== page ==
specifying how the disputed discovery would enable him to present essential
facts in opposition to the City's motion for summary judgment. See Universal
Money Ctrs., Inc. v. American Tel. & Tel. Co., 22 F.3d 1527, 1536 (10th
Cir.1994) (recognizing that, even assuming strict compliance with Rule 56(f) is
not required, the plaintiff failed to demonstrate in its motion to compel how
additional time would enable it to rebut the defendant's allegations of no
genuine issues of fact, as required by Rule 56(f)). There is no requirement in
Rule 56 that discovery be complete before summary judgment can be entered.
See Public Serv. Co. v. Continental Cas. Co., 26 F.3d 1508, 1518 (10th
Cir.1994). Plaintiff did not show his inability to oppose the summary judgment
motion without the discovery sought, see id., and the district court was within
its discretion to decide the summary judgment motion before the City had
complied with the order to compel.

11

Plaintiff argues that the district court erred in granting defendants' summary
judgment on his 1983 claims. We agree with the district court that plaintiff
failed to meet his burden of showing that Chief Grover was deliberately
indifferent, either to plaintiff's medical needs or in Grover's alleged failure to

train, as well as the district court's disposition of plaintiff's 1983 claim against
the City. We also agree with the district court's findings and analysis on
plaintiff's claims that the City violated the ADA by terminating his
employment because of his mental disability and retaliating against him for his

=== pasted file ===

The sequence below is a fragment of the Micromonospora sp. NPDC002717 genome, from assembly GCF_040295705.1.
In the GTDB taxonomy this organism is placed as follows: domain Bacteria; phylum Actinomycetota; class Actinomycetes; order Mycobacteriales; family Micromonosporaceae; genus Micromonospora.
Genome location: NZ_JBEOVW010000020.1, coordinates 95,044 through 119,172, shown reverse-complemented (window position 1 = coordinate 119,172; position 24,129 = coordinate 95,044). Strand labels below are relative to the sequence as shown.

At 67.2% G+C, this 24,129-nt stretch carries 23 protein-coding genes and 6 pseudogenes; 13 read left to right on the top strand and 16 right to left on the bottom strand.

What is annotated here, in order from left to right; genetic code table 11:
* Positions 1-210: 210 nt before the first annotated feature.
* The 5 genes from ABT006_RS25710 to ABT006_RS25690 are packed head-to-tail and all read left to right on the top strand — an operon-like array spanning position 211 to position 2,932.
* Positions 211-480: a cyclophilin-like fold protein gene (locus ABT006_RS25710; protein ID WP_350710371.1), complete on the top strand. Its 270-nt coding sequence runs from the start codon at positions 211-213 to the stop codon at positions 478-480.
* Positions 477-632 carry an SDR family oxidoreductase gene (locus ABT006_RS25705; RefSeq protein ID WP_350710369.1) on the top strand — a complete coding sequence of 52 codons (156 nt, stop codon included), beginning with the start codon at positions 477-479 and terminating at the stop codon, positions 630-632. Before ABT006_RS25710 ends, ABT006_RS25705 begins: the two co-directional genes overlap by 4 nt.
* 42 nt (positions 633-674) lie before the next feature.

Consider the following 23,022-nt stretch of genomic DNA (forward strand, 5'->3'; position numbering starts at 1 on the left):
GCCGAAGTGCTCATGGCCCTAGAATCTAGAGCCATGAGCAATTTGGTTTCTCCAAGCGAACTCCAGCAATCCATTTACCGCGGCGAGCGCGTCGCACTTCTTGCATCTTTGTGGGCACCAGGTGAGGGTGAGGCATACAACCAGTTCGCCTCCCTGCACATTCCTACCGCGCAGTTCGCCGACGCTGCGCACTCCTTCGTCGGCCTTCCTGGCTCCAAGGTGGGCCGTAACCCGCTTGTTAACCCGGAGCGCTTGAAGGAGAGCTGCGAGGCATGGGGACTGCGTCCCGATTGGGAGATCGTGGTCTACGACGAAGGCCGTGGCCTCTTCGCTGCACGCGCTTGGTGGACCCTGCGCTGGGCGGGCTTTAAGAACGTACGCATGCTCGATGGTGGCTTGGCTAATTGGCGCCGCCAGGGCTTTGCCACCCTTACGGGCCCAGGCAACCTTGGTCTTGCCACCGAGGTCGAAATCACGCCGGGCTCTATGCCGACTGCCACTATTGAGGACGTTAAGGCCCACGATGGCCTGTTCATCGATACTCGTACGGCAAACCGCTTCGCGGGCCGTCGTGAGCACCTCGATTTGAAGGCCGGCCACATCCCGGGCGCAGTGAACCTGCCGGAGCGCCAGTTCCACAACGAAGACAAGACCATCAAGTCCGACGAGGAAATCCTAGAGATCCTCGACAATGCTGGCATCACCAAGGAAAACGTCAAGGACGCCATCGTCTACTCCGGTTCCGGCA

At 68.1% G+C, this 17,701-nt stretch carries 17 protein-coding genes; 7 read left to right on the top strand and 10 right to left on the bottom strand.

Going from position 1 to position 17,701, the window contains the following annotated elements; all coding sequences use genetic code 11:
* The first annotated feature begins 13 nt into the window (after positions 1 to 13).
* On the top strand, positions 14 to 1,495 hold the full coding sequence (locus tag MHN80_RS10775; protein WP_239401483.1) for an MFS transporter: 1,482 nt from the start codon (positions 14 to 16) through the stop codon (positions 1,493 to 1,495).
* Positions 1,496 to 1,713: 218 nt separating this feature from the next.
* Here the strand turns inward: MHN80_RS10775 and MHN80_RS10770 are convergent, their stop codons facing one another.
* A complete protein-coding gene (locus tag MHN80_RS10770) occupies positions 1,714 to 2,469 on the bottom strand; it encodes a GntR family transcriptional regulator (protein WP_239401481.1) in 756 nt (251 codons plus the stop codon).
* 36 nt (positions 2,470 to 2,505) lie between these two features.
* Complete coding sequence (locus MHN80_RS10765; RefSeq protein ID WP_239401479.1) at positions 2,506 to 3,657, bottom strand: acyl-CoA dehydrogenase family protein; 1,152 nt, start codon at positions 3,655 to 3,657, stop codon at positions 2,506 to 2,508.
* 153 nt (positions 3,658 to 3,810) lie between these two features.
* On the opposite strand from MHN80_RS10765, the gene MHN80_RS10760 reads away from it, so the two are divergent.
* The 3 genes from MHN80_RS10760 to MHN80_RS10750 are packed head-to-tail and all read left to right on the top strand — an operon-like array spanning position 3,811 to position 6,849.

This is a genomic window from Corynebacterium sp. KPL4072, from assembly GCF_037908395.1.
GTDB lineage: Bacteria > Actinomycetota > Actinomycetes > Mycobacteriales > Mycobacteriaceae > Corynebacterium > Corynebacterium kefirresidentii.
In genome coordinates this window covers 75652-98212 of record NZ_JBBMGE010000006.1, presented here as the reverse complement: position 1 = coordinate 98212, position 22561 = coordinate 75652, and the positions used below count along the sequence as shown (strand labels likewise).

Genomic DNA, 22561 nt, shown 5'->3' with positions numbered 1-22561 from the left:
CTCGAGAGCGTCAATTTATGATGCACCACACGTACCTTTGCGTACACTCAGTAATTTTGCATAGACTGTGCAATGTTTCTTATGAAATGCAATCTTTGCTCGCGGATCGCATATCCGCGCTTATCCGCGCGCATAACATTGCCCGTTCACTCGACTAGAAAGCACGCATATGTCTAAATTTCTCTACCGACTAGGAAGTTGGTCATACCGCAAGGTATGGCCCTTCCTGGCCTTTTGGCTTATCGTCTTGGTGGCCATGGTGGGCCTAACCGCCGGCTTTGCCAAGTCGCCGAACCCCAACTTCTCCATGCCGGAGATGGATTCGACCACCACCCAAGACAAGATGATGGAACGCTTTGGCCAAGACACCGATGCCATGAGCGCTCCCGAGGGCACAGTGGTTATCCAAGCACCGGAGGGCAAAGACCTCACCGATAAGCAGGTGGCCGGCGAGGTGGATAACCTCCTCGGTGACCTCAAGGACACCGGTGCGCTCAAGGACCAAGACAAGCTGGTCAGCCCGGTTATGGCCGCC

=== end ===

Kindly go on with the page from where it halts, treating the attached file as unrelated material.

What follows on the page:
disability leave request and his administrative complaint. We affirm the district
court's disposition of all these issues for substantially the same reasons relied
on by the district court. See Houck, 942 F.Supp. at 497-98;3 Houck, 978
F.Supp. at 1404-07, 1402-04.4
12

AFFIRMED.

This order and judgment is not binding precedent, except under the doctrines of
law of the case, res judicata, and collateral estoppel. The court generally
disfavors the citation of orders and judgments; nevertheless, an order and
judgment may be cited under the terms and conditions of 10th Cir. R. 36.3

Plaintiff's action also named Barbara Vernon as a defendant. Plaintiff conceded


Vernon's dismissal with prejudice in the district court. See Houck v. City of
Prairie Village, 912 F.Supp. 1428, 1430 (D.Kan.1996)

Plaintiff did file a Rule 56(f) affidavit in response to Grover's summary


judgment motion. The district court, in its discretion, did not defer its summary
judgment ruling for additional discovery. Houck, 912 F.Supp. at 1437-38.
Plaintiff does not take issue with this ruling

Because we affirm the district court's finding that plaintiff did not make the
necessary showings to sustain his 1983 claim against Grover, we do not reach
the issue of Grover's qualified immunity

The district court made it clear that it was not basing its rejection of plaintiff's
ADA claims on estoppel related to plaintiff's receipt of Social Security benefits.
Consequently, we do not reach the issue on appeal